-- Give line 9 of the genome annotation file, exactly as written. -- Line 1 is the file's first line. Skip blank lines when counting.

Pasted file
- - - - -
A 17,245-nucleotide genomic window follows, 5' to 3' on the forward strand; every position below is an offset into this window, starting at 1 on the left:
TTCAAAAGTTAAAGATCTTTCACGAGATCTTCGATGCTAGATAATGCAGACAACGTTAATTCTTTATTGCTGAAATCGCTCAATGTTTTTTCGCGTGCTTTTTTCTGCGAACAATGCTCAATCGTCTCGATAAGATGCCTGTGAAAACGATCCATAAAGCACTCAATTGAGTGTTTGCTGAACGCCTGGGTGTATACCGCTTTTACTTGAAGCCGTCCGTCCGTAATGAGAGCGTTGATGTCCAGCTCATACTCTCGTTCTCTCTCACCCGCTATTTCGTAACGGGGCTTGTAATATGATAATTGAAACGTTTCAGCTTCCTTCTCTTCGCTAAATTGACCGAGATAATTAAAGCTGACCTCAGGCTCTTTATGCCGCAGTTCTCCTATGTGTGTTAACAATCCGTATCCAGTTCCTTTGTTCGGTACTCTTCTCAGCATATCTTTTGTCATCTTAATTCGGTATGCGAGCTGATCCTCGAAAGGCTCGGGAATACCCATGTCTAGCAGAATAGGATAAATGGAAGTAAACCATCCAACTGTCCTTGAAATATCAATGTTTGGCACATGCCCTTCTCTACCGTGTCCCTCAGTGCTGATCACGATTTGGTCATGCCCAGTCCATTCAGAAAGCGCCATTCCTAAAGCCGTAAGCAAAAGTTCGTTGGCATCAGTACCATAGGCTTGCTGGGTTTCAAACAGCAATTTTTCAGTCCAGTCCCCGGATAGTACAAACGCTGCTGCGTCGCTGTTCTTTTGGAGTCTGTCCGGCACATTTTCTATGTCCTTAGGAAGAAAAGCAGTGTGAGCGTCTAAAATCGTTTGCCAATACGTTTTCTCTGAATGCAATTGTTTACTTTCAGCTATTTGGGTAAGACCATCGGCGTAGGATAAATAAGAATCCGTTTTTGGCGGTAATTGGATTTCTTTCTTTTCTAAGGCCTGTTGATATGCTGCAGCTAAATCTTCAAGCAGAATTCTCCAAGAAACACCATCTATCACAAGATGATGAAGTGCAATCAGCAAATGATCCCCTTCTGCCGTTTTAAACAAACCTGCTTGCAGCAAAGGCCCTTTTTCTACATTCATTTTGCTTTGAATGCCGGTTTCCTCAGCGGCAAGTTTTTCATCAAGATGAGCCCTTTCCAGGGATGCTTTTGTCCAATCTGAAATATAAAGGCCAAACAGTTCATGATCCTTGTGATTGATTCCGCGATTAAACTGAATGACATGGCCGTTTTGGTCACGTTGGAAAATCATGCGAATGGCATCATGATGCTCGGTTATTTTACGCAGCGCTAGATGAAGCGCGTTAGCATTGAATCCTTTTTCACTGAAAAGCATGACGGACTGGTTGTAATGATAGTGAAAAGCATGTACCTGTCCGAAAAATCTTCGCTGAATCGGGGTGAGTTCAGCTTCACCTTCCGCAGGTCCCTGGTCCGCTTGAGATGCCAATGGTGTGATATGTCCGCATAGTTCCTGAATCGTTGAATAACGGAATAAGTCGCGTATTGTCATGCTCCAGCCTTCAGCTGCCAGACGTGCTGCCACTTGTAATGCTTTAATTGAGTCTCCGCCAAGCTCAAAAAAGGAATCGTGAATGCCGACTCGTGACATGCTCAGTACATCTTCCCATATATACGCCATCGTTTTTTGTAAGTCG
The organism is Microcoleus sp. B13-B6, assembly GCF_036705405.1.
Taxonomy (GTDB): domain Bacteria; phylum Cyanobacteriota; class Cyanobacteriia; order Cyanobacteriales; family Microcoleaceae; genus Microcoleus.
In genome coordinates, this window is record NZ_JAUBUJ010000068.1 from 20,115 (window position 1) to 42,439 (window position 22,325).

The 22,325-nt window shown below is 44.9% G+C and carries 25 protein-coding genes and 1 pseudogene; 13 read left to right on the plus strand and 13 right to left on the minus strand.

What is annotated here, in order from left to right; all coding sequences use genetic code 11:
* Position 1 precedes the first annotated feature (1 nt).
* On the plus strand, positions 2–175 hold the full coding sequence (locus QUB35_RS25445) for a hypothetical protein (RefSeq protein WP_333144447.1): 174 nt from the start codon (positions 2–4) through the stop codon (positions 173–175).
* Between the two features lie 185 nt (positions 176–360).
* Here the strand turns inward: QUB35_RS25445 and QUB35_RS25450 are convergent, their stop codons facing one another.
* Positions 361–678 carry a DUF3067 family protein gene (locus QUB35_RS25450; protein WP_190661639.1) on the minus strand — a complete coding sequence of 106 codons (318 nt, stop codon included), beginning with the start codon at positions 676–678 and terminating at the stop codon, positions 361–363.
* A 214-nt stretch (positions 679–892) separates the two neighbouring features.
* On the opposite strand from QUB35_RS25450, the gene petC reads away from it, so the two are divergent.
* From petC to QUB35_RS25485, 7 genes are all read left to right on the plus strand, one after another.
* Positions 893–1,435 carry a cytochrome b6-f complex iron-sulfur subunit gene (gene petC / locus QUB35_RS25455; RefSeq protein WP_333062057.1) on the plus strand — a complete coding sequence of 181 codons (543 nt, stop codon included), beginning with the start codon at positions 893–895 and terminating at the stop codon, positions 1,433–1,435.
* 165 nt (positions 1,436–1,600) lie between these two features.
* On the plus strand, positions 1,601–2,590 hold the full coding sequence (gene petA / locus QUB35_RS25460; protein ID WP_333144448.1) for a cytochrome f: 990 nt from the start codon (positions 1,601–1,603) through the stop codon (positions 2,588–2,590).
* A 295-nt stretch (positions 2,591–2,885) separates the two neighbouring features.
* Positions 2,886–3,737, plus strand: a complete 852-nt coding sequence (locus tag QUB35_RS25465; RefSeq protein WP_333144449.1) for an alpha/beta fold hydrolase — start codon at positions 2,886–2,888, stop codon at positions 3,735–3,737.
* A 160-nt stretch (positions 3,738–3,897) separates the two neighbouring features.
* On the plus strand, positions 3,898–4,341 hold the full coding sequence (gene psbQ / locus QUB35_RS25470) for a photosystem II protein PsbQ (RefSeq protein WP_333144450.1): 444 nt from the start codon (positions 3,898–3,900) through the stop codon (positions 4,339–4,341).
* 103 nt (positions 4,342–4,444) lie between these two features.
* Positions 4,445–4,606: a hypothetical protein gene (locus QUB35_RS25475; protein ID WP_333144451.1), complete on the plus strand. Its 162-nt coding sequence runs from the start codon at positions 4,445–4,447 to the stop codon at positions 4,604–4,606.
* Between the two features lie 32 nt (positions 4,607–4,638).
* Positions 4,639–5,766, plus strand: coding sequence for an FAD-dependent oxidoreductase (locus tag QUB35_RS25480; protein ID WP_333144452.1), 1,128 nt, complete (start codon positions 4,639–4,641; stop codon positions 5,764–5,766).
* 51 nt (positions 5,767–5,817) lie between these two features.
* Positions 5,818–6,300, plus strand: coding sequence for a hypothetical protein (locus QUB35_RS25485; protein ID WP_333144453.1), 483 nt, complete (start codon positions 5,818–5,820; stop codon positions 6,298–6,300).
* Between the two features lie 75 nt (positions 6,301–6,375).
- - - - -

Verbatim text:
* On the plus strand, positions 2–175 hold the full coding sequence (locus QUB35_RS25445) for a hypothetical protein (RefSeq protein WP_333144447.1): 174 nt from the start codon (positions 2–4) through the stop codon (positions 173–175).